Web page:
Next summer, I’m heading north to track the Austin-based Arctic Cowboys as they attempt to become the first paddlers to kayak the entire Northwest Passage.
I’m pretty excited about that expedition. Covering big adventure tops the list of why I left my long-time and much loved job at the Austin American-Statesman to go freelance last fall.
Last weekend, Arctic Cowboys leader West Hansen, plus teammates Jeff Wueste, Jimmy Harvey and I, drove to Padre Island National Seashore so the guys could get some time in the surf in their Epic 18X kayaks.
My job? Stand waist deep in the water and try not to flood my camera while taking shots of them in action. I needed the practice as much as they needed the shakedown run in their Epic 18X kayaks.
They learned a few things, like it’s difficult to right an unloaded sea kayak in the surf. The ballast keeps a boat steadier and easier to roll back to upright position.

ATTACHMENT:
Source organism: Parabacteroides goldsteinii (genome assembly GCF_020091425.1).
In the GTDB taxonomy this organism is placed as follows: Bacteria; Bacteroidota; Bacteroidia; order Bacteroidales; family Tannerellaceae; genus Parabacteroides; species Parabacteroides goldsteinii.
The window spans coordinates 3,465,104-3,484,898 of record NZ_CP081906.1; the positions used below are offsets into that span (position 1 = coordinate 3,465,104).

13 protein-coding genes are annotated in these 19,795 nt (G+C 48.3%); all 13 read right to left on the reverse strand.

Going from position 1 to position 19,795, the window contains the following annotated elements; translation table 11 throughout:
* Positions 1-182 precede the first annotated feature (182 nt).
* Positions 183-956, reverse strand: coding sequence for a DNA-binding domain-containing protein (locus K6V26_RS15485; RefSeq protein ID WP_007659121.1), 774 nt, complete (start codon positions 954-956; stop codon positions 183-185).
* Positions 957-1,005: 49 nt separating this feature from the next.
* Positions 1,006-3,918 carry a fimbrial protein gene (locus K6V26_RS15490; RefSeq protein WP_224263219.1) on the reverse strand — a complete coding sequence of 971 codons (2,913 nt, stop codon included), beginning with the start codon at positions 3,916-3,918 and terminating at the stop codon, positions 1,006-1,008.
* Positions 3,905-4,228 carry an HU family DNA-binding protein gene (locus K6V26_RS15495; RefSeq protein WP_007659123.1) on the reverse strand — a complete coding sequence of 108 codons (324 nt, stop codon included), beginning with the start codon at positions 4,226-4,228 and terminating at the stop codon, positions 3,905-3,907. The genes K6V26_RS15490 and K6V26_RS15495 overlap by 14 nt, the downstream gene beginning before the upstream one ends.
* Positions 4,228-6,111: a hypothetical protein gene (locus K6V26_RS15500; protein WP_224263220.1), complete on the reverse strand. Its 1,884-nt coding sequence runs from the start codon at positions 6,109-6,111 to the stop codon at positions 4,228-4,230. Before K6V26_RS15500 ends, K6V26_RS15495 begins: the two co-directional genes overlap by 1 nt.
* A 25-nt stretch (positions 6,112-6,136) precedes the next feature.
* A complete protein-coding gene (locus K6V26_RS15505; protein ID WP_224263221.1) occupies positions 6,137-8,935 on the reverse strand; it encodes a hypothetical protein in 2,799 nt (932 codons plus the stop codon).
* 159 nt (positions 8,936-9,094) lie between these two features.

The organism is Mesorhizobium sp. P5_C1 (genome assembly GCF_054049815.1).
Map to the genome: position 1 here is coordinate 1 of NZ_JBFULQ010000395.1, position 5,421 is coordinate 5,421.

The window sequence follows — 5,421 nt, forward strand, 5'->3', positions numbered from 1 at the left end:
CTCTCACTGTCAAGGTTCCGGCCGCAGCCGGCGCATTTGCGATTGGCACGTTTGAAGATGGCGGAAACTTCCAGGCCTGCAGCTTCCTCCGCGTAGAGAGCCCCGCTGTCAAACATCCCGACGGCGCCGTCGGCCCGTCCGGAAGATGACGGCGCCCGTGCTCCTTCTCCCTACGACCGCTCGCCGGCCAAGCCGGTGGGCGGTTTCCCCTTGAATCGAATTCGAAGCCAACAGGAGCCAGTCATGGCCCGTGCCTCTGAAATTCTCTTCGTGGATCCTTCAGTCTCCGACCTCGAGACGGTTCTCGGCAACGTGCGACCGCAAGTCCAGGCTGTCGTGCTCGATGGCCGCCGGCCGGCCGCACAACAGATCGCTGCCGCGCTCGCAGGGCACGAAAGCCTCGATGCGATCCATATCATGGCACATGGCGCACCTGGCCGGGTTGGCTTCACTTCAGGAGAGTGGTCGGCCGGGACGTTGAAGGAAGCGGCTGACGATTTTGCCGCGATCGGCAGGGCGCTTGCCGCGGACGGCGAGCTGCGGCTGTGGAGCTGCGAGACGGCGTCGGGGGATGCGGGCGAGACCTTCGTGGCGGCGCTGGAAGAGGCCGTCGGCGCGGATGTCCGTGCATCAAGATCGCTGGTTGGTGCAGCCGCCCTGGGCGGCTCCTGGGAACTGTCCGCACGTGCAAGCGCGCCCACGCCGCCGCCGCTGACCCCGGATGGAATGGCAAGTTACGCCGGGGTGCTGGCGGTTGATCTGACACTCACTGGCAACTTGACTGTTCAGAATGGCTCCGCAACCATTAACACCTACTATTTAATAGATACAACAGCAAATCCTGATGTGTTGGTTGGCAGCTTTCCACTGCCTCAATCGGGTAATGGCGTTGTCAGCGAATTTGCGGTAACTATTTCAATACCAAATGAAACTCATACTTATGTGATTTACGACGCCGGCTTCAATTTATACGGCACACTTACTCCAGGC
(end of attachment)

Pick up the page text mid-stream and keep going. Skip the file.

We spent about four hours at the beach Friday night, then went back to the hotel, where Hansen and the others did their own version of that scene from “Jaws,” where everyone sits around and compares scars. Hansen won, revealing a jagged line on his leg where he impaled it on a chunk of glass as a kid.
We got up extra early Saturday morning and headed back to the beach for sunrise. My biggest takeaway from that? Leave the camera gear in the car overnight or it’ll never unfog when you pull it out at the beach.
I’ve attached some of my favorite shots from the weekend. And look for a story in the Austin American-Statesman in the next few weeks about Hansen’s expeditions, and the Sept. 7 book signing for his upcoming account of his 2012 Amazon Express expedition.
That 111-day adventure took his team 4,100 miles down the world’s longest river. The Northwest Passage should feel short by comparison.